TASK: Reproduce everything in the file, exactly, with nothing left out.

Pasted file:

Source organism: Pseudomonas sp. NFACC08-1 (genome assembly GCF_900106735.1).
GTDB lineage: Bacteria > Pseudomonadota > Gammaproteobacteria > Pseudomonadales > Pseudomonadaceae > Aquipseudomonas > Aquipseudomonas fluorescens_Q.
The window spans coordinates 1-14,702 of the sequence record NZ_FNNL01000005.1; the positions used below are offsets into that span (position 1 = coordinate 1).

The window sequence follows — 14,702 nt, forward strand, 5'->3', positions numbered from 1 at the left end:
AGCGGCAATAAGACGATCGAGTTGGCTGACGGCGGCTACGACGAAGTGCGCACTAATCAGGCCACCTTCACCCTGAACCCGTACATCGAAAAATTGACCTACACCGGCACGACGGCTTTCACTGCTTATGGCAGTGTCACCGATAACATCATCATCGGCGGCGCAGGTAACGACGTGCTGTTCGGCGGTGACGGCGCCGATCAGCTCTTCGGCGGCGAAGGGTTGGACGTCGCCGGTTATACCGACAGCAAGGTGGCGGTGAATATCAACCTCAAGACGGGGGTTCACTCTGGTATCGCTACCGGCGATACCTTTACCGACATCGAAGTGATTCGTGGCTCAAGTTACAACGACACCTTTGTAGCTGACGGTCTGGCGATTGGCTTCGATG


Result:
Source organism: Pseudomonas sp. NFACC08-1 (genome assembly GCF_900106735.1).
GTDB lineage: Bacteria > Pseudomonadota > Gammaproteobacteria > Pseudomonadales > Pseudomonadaceae > Aquipseudomonas > Aquipseudomonas fluorescens_Q.
The window spans coordinates 1-14,702 of the sequence record NZ_FNNL01000005.1; the positions used below are offsets into that span (position 1 = coordinate 1).

The window sequence follows — 14,702 nt, forward strand, 5'->3', positions numbered from 1 at the left end:
AGCGGCAATAAGACGATCGAGTTGGCTGACGGCGGCTACGACGAAGTGCGCACTAATCAGGCCACCTTCACCCTGAACCCGTACATCGAAAAATTGACCTACACCGGCACGACGGCTTTCACTGCTTATGGCAGTGTCACCGATAACATCATCATCGGCGGCGCAGGTAACGACGTGCTGTTCGGCGGTGACGGCGCCGATCAGCTCTTCGGCGGCGAAGGGTTGGACGTCGCCGGTTATACCGACAGCAAGGTGGCGGTGAATATCAACCTCAAGACGGGGGTTCACTCTGGTATCGCTACCGGCGATACCTTTACCGACATCGAAGTGATTCGTGGCTCAAGTTACAACGACACCTTTGTAGCTGACGGTCTGGCGATTGGCTTCGATG